The ISC's comments were made little more than three weeks after the publication of a devastating 192-page report produced for the Information Commissioner by the Foundation for Information Policy Research (FIPR). The report describes in detail the policy background and the systems that are being built, before subjecting the project to critical scrutiny and assessing its legality under UK and European law.2
Further concerns about the security of children's data were aroused by a research undertaken by RM School Management which showed that more than half of England's primary schools are failing to protect personal information about their pupils, such as their home addresses and medical details. The study of 505 primary schools found that only a third (34 per cent) stored back-ups of electronic data in a safe overnight. Staff at nearly 38 per cent of schools take a copy of the data home on a computer disk or USB stick, 11 per cent leave it in a locked draw, and 4 per cent leave it open in the office.3
1. Independent Schools Council press release, 14 December 2006.
2. Foundation for Information Policy Research, Children's Databases – Security and Privacy: A Report for the Information Commissioner, November 2006. http://www.ico.gov.uk/
3. Guardian, 18 December 2006.
See: The children's list that will do more harm than good below.
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‘We're waking up in a surveillance society, And when you start to see how many well-intentioned, apparently beneficial schemes are in place to monitor people's activities and movements, I think that does raise concerns... You can manipulate data in a way now which builds up a very full picture, which may be an inaccurate picture… I'm not persuaded that it's necessary to set up an index of every child in the country where the rationale is to do with ensuring the social, educational, general health, wellbeing and thriving of all children.'
Richard Thomas, Information Commissioner, (The Times, 28 October 2006)
‘There has been a substantial growth in the information held about children and this is something we need to look at carefully. Just because technology means that things can be done with personal information, it does not always follow that they should be done. Public trust and confidence will be lost if there is excessive unwarranted intrusion into family life or if some of the issues that have been identified actually materialise.'
Jonathan Bamford, Assistant Commissioner, press release, 22 November 2006
‘There is no reason at all for an insecure universal database containing personal details of every child. The proposals will undoubtedly benefit some children, but they will put far more children at risk… An unnecessary and insecure system, which this is likely to be, will fail expensively, will fail publicly, and, most importantly, will fail the children it was designed to protect.'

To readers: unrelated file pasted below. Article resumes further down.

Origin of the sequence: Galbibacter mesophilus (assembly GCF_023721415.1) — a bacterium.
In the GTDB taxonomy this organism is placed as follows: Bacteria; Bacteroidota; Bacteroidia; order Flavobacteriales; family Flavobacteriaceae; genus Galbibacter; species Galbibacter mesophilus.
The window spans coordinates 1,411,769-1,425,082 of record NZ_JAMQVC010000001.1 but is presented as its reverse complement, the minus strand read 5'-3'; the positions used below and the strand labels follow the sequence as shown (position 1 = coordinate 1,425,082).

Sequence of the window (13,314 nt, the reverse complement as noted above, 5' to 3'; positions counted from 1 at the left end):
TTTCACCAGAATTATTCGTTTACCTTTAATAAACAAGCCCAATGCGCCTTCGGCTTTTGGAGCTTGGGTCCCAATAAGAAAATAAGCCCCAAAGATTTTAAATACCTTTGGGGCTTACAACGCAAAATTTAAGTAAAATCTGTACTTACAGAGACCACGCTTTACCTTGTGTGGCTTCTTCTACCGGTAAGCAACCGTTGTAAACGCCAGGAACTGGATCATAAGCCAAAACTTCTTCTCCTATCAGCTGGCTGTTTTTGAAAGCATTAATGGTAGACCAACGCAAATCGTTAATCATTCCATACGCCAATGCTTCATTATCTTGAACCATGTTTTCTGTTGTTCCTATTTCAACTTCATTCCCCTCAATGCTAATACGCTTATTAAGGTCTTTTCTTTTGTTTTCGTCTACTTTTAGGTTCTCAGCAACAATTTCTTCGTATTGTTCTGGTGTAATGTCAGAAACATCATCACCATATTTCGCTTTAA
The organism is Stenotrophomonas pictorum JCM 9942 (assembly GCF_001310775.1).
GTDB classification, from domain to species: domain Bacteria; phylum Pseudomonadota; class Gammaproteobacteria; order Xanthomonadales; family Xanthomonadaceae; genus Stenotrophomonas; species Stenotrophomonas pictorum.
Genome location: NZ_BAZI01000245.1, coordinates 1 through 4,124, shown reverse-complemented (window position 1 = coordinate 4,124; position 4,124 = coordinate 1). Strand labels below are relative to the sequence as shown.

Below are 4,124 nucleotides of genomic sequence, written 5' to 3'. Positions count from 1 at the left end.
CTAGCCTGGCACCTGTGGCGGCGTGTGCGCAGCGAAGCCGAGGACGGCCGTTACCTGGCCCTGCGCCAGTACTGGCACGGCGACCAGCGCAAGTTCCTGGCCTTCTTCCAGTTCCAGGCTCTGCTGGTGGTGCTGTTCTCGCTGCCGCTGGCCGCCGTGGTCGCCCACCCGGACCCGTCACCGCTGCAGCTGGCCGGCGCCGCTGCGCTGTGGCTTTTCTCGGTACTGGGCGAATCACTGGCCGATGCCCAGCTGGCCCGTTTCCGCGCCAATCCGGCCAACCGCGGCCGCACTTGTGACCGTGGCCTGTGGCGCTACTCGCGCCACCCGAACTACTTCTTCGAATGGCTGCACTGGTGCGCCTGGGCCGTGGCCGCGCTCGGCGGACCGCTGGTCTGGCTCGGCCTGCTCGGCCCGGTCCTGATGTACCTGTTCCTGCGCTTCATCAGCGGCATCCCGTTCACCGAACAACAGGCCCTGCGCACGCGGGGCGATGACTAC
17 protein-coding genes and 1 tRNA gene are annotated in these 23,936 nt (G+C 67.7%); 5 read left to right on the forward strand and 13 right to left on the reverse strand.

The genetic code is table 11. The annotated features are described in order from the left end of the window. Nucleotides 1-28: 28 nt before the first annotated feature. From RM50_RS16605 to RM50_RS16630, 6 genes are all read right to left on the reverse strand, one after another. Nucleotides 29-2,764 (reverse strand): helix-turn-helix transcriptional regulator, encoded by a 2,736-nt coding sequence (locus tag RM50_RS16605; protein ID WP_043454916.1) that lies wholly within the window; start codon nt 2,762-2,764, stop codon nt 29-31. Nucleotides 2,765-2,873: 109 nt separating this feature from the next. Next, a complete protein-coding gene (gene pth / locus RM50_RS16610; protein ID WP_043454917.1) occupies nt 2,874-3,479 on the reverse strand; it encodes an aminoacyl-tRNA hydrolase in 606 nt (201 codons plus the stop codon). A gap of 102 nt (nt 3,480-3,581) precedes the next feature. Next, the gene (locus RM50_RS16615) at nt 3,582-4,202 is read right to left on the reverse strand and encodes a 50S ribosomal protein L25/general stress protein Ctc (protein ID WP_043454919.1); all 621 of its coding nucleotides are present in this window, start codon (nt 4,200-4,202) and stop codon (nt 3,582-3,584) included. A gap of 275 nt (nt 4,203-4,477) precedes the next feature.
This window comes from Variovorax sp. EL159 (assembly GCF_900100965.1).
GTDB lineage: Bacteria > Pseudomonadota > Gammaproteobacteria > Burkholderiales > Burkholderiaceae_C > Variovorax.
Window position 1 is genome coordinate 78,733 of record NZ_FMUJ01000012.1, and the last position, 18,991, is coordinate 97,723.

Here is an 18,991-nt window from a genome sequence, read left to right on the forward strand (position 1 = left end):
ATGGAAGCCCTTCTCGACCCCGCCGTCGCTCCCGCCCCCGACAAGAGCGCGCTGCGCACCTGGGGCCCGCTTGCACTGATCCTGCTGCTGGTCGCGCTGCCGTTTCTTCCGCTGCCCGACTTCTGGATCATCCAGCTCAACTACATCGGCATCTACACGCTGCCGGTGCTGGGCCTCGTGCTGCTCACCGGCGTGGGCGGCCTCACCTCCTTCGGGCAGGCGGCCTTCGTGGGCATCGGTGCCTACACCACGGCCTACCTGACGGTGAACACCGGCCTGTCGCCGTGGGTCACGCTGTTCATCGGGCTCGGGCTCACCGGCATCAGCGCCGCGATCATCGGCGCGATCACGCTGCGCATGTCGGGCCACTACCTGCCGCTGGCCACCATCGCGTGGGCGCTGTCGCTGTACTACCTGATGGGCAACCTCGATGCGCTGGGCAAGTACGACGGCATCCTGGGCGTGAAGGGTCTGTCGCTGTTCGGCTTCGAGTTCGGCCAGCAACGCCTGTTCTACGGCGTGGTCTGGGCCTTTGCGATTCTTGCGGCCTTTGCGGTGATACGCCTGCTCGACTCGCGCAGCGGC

Jonathan Shephard, ISC General Secretary, press release, 14 December 2006
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Norman Wells comments on government plans to establish an information sharing index covering every child in England.
Parents cannot be trusted to act in the best interests of their children and must be treated with suspicion. That is the message being sent out loud and clear by the government as it persists with its plan to introduce a database containing personal information on every child in England.
No longer is the state content to focus its attention and efforts on children who suffer abuse or neglect. Rather, every child is now the object of its attention. In the words of the government document, Every Child Matters: Next Steps, ‘ We need to shift away from associating parent support with crisis interventions to a more consistent offer of parenting support throughout a child and young person's life.'
‘Support' is one thing; compulsion is another, and no parent will have any choice over the inclusion of his or her child's details on the new database. Notwithstanding the fact that the overwhelming majority of children receive adequate care from their parents and stand at no risk of abuse whatsoever, every child must be there, because ‘you never know, do you?'
It is the sinister presumption that children ‘matter' more to the government than they do to their parents that is driving this relentless move towards the state assuming ever greater control over children's lives.
Blurring the distinctions
In announcing the publication of the Foundation for Information Policy Research report on Children's Databases – Safety and Privacy, the Assistant Commissioner underlined the importance of emphasising that there is ‘a sharp distinction between child protection and child welfare'. But that is precisely the distinction that the database will blur – and intentionally so. In the government's view, information sharing is ‘the key to successful collaborative working and early intervention to help children and young people at risk of poor outcomes'. Not at risk of abuse, you will notice, but of ‘poor outcomes', as defined by the government of the day.
No one disputes the need for efficient child protection policies and procedures, and no one disputes the need for professionals to share information about children who are suffering abuse or neglect. But that can already be done, without the creation of an expensive and unwieldy system that embraces every child in the country, the vast majority of whom will never be the subject of a child protection investigation.